Uniforms and Flags

The Irish Brigade wore red coats throughout the eighteenth century with different coloured facings to distinguish each regiment. In 1757 Bulkeley's Regiment had green facings, Clare's yellow, Dillon's black and Roth's dark blue with white braiding. The 1791 provisional regulations (on the eve of the disestablishment of the Irish Brigade) gave black facings to all four regiments with only minor distinctions to distinguish each unit.

Most of their flags were representative of their British Jacobite origins, with every regimental colour carrying the cross of St George and the four crowns of England, Ireland, Scotland and France (Fitzjames's cavalry regiment was an exception in that it had a French design). Nearly all the regiments' flags carried an Irish harp in the centre, one exception being the regiment of former Foot Guards (whose official title in the 1690s was the King of England's Foot Guards) whose flag was just a cross of St George with a crown in the centre surmounted by a lion. Another was the Earl of Clancarty's, whose flag became that of the Duke of Berwick's regiment when the latter was founded in 1698 following the abolition and merger of Clancarty's and several other regiments to form Berwick's. A correct representation of the flag carried by Berwick's regiment can be seen by following the link below to the Flags of the French army.

Some officers of the Irish Brigade are believed to have cried out "Remember Limerick and Saxon Faith" or "Remember Limerick and Saxon perfidy" at the battle of Fontenoy in 1745, though modern research by Eoghan Ó hAnnracháin has shown that it is very doubtful if the regiments would also have been chanting in Irish, a language unknown to probably a majority of the brigade at the time. For further details see his article "Casualties in the Ranks of the Clare Regiment at Fontenoy" in the Journal of the Cork Historical and Archaeological Society, Number 99, 1994.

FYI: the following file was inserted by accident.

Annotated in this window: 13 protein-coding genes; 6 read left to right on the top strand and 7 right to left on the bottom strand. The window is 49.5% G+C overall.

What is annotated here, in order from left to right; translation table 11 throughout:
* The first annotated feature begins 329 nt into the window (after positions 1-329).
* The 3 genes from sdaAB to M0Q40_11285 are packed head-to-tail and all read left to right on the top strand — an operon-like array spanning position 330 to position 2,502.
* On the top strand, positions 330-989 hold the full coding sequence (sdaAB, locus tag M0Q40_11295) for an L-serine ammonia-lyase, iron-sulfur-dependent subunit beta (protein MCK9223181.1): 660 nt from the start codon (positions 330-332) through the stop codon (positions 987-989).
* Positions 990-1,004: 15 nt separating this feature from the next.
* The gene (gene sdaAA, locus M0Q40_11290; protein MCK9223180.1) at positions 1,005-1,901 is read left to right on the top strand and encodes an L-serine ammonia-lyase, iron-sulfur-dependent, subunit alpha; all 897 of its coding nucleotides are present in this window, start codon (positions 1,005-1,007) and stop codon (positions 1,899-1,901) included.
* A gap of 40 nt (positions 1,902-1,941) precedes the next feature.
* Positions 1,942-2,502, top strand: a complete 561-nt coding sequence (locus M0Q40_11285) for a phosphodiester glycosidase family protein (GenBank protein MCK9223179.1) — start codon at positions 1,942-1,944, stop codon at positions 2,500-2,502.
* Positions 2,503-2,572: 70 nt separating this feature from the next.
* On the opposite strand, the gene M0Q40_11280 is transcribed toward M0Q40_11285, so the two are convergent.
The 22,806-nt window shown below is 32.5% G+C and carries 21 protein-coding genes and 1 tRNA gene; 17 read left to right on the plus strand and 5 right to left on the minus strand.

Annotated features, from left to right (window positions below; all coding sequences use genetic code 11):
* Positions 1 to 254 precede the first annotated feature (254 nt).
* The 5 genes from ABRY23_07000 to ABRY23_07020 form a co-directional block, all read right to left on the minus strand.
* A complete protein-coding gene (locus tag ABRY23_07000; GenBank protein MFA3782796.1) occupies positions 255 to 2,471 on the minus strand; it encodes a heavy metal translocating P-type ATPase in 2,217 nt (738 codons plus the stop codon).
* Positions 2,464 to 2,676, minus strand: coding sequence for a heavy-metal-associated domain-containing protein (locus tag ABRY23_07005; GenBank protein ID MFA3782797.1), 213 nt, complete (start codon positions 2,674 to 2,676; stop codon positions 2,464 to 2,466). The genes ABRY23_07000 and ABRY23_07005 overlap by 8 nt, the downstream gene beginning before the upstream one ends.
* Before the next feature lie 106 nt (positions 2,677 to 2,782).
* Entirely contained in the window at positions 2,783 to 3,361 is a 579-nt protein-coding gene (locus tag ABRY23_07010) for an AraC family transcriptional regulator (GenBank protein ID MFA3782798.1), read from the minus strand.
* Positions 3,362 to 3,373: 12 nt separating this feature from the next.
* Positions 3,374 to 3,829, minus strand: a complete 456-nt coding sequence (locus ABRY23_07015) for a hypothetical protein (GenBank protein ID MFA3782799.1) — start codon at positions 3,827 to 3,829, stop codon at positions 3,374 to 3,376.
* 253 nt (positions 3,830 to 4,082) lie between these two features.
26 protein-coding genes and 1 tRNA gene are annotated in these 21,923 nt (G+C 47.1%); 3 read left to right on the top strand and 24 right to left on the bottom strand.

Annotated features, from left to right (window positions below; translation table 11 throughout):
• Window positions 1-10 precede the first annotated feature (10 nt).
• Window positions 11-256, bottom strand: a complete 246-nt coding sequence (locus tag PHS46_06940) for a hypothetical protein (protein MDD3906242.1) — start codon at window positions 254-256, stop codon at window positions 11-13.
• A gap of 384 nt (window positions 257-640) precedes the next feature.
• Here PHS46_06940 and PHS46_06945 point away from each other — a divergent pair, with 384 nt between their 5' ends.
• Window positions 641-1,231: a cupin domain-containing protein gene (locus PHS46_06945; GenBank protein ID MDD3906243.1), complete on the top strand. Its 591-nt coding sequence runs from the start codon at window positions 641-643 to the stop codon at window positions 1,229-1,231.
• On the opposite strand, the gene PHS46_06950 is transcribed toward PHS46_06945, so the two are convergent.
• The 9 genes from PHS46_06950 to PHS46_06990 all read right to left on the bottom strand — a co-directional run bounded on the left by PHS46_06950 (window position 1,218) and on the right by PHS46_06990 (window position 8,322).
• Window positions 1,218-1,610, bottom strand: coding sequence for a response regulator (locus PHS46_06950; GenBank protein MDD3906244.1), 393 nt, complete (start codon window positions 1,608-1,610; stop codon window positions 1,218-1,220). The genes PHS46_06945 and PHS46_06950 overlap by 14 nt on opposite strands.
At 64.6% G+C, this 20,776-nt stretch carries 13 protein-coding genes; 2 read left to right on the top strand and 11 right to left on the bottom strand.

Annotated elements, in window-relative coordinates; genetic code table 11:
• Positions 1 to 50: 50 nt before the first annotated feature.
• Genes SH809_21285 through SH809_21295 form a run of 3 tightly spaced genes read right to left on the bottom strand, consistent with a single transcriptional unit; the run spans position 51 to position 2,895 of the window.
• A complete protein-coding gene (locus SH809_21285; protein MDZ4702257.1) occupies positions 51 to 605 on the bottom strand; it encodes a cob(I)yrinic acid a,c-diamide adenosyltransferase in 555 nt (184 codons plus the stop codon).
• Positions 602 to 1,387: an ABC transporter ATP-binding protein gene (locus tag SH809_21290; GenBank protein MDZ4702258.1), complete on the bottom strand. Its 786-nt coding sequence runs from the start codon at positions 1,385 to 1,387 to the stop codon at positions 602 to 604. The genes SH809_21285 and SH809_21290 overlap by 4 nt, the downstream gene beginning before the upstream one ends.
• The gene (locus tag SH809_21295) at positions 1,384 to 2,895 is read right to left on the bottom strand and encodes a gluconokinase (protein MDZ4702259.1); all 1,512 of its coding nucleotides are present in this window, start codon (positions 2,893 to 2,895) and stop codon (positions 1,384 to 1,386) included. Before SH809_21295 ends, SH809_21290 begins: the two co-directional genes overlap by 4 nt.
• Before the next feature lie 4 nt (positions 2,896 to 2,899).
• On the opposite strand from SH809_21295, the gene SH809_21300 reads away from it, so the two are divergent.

End of the Irish Brigade

The Brigade ceased to exist as a separate and distinct entity on 21 July 1791. Along with the other non-Swiss foreign units, the Irish regiments were transferred into the regular French Army as line infantry, losing their traditional titles and uniforms.

The members of the Irish Brigade had historically sworn loyalty to the King of France, not to the French people and their new republic of 1792. In 1792 elements of the Brigade who had rallied to the emigre Royalist forces were presented with a "farewell banner," bearing the device of an Irish Harp embroidered with shamrocks and fleurs-de-lis. The gift was accompanied by the following address:

Quotation1|"Gentlemen, we acknowledge the inappreciable services that France has received from the Irish Brigade, in the course of the last 100 years; services that we shall never forget, though under an impossibility on requiting them. Receive this Standard as a pledge of our remembrance, a monument of our admiration, and our respect, and in future, generous Irishmen, this shall be the motto of your spotless flag:

Semper et ubique Fidelis"
|Count de Provence (afterwards Louis XVIII)|


The most detailed book yet published is John O'Callaghan's 19th century work "History of the Irish Brigades in the Service of France". A (sometimes inaccurate) modern summary is contained in Mark McLaughlin's "The Wild Geese", published by Osprey in 1980 as part of their Men at Arms series.

ee also

*Flight of the Wild Geese
*Patrick Sarsfield, 1st Earl of Lucan
*Battle of Fontenoy
*Patrice MacMahon, duc de Magenta
*Hennessy , Congac firm founded by Captain Richard Hennessy
*Garde Écossaise

External links

* [ Soldiers of the Irish Regiments in French Service, 1691-1791]
* [ Irish Brigades at]
* [ Military History Society of Ireland]
* [ Flags of the French Army]
* [ Wild Geese Heritage Museum and Library]
* [ Uniforms and Regimental Regalia: The Vinkhuijzen Collection of Military Costume Illustration] Sections on the French army from 1740-1789 show color plates of Irish regiments in French service.